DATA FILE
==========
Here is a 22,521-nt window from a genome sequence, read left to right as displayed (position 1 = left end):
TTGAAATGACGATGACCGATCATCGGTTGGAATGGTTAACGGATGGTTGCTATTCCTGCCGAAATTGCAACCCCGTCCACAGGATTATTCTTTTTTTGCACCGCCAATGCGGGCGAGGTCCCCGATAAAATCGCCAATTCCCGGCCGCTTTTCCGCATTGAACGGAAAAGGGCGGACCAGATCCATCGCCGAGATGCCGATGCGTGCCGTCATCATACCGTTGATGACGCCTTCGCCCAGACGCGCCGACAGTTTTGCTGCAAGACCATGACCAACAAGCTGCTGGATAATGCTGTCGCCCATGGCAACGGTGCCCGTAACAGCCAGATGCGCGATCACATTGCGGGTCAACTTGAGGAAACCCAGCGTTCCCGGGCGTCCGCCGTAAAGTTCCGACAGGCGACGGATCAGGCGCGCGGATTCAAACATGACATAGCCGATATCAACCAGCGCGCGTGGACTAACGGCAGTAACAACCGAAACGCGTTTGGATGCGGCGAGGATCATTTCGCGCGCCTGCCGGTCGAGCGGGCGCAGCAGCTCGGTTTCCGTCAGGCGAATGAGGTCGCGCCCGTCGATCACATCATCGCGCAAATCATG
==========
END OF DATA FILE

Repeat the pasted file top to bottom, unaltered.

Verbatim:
Here is a 22,521-nt window from a genome sequence, read left to right as displayed (position 1 = left end):
TTGAAATGACGATGACCGATCATCGGTTGGAATGGTTAACGGATGGTTGCTATTCCTGCCGAAATTGCAACCCCGTCCACAGGATTATTCTTTTTTTGCACCGCCAATGCGGGCGAGGTCCCCGATAAAATCGCCAATTCCCGGCCGCTTTTCCGCATTGAACGGAAAAGGGCGGACCAGATCCATCGCCGAGATGCCGATGCGTGCCGTCATCATACCGTTGATGACGCCTTCGCCCAGACGCGCCGACAGTTTTGCTGCAAGACCATGACCAACAAGCTGCTGGATAATGCTGTCGCCCATGGCAACGGTGCCCGTAACAGCCAGATGCGCGATCACATTGCGGGTCAACTTGAGGAAACCCAGCGTTCCCGGGCGTCCGCCGTAAAGTTCCGACAGGCGACGGATCAGGCGCGCGGATTCAAACATGACATAGCCGATATCAACCAGCGCGCGTGGACTAACGGCAGTAACAACCGAAACGCGTTTGGATGCGGCGAGGATCATTTCGCGCGCCTGCCGGTCGAGCGGGCGCAGCAGCTCGGTTTCCGTCAGGCGAATGAGGTCGCGCCCGTCGATCACATCATCGCGCAAATCATG